2. Association of TGF-β Signaling Pathways in DR

TGF-β signaling is an established player in maintaining retinal capillaries, and TGF-β1 has been identified as a contributing factor in the pathogenesis of DR [7][12]. TGF-β1 is known to activate in response to ROS, resulting in the eventual proliferation of endothelial cells, angiogenesis, and blood–retinal barrier disruption [13]. Inhibition of the TGF-β signaling pathway has been shown to decrease VEGF production following hypoxic states in vitro [14]. To understand the relationship between the stage of disease and TGF-β1 serum levels, one study obtained serum levels of TGF-β1 from those with NPDR and PDR diagnoses. Within these diagnosis groups, people were further divided into aflibercept treatment and non-treatment groups. Data analysis between these categories found TGF-β1 to be three times higher in patients with exacerbated PDR than those with controlled PDR and therefore predictive of disease severity and control [15]. Interestingly, patients with NPDR who had received aflibercept treatment in the past week showed lower levels of TGF-β1 than NPDR patients without aflibercept treatment. Additionally, higher TGFβ-1 levels were found to correlate with HbA1c levels, the duration of diabetes, and the progression of DR. These findings make TGF-β1 a potential predictor of disease progression from NPDR to PDR.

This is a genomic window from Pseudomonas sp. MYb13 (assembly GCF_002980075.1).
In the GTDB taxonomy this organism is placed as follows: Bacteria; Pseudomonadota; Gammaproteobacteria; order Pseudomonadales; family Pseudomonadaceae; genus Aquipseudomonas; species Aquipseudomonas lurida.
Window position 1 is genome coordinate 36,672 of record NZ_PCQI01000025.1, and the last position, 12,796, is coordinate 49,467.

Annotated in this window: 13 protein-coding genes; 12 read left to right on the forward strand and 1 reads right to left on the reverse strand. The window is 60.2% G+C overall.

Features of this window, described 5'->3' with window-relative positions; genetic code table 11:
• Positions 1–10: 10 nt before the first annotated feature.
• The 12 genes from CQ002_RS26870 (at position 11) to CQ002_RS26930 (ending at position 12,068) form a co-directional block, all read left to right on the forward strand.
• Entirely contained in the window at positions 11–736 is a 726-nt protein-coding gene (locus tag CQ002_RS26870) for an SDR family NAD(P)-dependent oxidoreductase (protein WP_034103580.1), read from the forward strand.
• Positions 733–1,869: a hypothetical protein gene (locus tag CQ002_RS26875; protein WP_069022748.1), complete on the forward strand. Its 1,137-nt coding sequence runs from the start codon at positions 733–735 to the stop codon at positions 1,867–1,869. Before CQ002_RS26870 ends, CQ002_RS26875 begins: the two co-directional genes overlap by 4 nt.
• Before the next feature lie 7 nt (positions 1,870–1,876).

Other studies have shown similar findings. A study on TGF-β1 and -β2 levels in aqueous humor also found elevated levels in patients with NPDR compared to control patients [16]. Levels of TGF-β1 are also seen elevated in the vitreous humor of PDR patients compared to controls [17]. Certain polymorphisms of the TGF-β1 gene have also been studied as potential DR risk factors: it has been found that +869T/C(L10P) polymorphisms in the TGF-β1 gene may be a strong DR risk factor, whereas the 2509T/C polymorphism is not associated with DR risk [18].